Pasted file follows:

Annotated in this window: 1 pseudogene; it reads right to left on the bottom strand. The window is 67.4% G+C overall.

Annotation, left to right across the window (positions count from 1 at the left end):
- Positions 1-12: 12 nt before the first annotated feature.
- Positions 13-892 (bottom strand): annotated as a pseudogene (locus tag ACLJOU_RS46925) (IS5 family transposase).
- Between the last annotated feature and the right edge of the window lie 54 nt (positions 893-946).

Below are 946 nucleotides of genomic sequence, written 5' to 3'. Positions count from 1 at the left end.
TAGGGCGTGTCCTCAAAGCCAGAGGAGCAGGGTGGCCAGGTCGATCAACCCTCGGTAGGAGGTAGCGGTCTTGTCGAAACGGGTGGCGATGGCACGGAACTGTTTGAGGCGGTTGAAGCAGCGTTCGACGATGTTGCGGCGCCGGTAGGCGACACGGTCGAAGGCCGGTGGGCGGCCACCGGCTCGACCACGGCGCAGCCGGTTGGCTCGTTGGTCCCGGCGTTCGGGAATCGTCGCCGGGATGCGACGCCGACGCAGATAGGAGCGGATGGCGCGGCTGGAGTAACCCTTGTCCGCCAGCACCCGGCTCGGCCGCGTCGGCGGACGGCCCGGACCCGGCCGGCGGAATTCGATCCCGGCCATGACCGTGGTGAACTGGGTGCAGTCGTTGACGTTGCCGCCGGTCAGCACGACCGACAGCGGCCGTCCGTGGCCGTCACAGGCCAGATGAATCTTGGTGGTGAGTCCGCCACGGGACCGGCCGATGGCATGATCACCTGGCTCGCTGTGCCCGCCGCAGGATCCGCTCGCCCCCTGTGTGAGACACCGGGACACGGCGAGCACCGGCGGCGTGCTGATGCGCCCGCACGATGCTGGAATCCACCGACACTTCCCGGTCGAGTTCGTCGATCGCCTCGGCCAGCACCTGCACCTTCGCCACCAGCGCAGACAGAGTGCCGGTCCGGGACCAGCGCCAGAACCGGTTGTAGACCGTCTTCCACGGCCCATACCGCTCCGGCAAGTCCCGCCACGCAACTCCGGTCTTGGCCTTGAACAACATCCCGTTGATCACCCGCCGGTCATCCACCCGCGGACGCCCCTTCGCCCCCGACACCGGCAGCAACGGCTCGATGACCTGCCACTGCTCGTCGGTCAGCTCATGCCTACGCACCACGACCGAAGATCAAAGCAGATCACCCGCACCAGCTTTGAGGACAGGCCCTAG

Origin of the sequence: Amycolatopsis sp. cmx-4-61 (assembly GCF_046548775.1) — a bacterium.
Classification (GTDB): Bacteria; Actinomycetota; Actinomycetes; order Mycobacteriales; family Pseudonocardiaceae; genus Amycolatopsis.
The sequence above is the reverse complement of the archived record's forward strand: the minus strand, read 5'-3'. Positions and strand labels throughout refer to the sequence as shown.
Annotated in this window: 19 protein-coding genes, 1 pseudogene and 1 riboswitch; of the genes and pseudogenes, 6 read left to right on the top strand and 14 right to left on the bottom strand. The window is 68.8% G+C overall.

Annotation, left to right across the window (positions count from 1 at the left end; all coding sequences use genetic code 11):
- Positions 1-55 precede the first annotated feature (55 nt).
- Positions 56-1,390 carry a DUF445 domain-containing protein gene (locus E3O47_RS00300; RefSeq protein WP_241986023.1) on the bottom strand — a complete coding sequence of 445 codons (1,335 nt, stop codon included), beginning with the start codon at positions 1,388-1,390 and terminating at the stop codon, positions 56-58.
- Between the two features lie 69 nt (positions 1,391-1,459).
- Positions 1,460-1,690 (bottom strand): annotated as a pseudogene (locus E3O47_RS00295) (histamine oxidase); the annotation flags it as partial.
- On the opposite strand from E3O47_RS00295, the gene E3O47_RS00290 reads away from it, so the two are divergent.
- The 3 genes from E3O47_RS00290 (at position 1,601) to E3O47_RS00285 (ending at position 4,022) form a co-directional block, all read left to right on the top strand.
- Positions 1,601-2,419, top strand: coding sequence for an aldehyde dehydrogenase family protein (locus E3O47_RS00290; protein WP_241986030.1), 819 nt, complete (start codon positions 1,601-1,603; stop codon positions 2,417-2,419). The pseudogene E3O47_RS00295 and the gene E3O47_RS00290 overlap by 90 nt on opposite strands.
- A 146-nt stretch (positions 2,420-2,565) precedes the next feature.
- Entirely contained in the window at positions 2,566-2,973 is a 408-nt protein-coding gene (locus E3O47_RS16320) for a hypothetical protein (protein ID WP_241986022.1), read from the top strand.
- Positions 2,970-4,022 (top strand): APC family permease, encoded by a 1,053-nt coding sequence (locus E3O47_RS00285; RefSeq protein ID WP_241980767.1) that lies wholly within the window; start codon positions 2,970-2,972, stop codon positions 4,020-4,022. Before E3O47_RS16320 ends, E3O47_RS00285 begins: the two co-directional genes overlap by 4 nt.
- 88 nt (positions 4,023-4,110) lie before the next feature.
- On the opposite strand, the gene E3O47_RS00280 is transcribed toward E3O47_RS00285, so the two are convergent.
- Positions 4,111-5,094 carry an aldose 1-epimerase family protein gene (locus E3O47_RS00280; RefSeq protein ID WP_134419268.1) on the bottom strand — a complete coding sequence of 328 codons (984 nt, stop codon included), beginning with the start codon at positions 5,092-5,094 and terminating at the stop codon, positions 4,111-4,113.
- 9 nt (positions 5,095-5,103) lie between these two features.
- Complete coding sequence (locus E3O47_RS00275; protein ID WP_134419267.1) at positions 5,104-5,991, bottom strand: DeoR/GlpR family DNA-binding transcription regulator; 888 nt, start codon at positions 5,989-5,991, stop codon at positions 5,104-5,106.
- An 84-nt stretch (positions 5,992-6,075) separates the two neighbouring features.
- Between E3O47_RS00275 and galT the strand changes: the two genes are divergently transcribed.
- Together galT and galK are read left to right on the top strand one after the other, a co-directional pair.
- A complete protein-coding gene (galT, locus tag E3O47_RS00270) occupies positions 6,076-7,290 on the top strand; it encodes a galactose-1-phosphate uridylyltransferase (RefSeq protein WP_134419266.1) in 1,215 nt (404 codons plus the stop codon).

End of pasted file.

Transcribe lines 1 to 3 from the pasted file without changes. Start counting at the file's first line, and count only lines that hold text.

Annotated in this window: 1 pseudogene; it reads right to left on the bottom strand. The window is 67.4% G+C overall.

Annotation, left to right across the window (positions count from 1 at the left end):
- Positions 1-12: 12 nt before the first annotated feature.